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Jobs' health

The importance of Apple's Steve Jobs to the value of the company's stock was emphasised by his recen

For some months now, the Tech World has been humming with rumours surrounding the health of Apple CEO Steve Jobs. Since looking pale, gaunt and less-than-CEO-like in recent appearances and having already recovered from pancreatic cancer once, speculation that his health might be in terminal decline has troubled more than just Apple’s PR.

Its share price has suffered heavily from outbursts of diagnosis from tech-writers, despite Apple’s consistent rejection of claims of any specific problem.

When it was announced late last year that Jobs wouldn’t be delivering the annual keynote (Stevenote, as it’s known…) at the MacWorld expo, stocks took a further plunge and online coverage reached a ghoulish frenzy.

Jobs finally and grudgingly broke his silence on the matter yesterday with a letter to the ‘Apple Community’, in which he explained his weight loss away to a “hormone imbalance”, for which he is now undergoing treatment.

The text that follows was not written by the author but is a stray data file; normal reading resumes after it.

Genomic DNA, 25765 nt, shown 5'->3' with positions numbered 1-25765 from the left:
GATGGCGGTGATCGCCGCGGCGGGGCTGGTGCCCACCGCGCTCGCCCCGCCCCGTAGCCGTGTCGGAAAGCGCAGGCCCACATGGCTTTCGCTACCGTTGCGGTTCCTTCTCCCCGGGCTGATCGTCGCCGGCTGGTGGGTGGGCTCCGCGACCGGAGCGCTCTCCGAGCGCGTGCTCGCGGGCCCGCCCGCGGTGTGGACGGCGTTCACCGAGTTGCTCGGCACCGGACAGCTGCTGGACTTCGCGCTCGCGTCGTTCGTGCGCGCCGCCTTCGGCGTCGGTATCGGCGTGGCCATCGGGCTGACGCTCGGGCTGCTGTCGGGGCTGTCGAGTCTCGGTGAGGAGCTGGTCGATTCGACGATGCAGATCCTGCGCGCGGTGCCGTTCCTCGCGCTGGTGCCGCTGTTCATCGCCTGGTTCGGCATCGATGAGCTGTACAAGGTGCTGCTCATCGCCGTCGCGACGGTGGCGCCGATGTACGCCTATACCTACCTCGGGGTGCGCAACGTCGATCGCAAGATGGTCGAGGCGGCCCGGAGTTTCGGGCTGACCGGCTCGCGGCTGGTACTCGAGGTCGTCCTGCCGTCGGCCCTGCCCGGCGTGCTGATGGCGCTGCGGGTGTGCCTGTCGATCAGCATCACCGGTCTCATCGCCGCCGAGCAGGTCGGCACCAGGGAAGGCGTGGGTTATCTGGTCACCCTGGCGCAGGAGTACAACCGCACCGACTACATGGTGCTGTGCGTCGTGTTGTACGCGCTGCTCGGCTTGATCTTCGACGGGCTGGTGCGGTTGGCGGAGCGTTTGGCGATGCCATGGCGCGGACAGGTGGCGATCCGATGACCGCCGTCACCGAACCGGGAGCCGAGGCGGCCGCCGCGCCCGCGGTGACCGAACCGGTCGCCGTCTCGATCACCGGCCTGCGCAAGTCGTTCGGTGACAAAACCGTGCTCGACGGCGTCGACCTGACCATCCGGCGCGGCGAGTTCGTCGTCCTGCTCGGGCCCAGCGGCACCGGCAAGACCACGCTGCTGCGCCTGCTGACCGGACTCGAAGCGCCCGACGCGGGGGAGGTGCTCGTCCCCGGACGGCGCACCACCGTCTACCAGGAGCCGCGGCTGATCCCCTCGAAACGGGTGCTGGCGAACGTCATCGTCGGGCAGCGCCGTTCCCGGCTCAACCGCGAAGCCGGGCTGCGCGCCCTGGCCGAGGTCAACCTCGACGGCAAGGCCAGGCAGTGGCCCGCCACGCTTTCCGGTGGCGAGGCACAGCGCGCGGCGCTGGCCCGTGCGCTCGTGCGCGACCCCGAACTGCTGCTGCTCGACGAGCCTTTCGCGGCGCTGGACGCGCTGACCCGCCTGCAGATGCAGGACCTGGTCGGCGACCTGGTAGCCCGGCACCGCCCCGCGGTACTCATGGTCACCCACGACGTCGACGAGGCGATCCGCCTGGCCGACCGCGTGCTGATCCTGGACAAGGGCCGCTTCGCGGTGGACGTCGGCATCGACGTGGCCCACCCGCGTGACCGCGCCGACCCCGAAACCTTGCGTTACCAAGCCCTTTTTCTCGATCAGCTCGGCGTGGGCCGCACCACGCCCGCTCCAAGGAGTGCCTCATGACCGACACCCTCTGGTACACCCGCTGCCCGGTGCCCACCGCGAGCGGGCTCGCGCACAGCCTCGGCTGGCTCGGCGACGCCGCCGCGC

As he put it in his close, "…now I’ve said more than I wanted to say, and all that I am going to say, about this”. So, his recuperation was sole reason for him missing the keynote, which will now be delivered by his number two, Phil Schiller; moreover, Jobs gets to spend Christmas with his family for a change rather than preparing for the Keynote. Seems reasonable…

Most extraordinary though, was the market reaction to these 306 words.

Apple stock immediately jumped 6% up on publication and shareholders found it hard whether to exhale with relief at Jobs’ health or whoop with joy at making some fast money.

The question on all investors' minds however, must be what happens in a post-Jobs Apple. He has propagated a Messianic persona which envelops the company he helped to found.

When other Apple executives are permitted any visibility at public events (such as design guru Jonathan Ive) it is almost always as a sidekick. That a single letter from a CEO can bump stock up so much must be a cause of concern for investors. That the commercial success of Apple can apparently be so contingent on the health of one man is a precarious position.

Whether it’s cancer, honourable retirement or being hit by a Greyhound bus - shareholders can be certain that one day Jobs will leave Apple.

Currently, this P.T. Barnum of nerds has no obvious replacement. When Phil Schiller takes the stage at Macworld later today, it’s surely as more than just an understudy, but an audition for the leading man role.

For those of you unfamiliar with the Stevenote tradition, here’s some footage of him first introducing a particularly important new device…

Iain Simons writes, talks and tweets about videogames and technology. His new book, Play Britannia, is to be published in 2009. He is the director of the GameCity festival at Nottingham Trent University.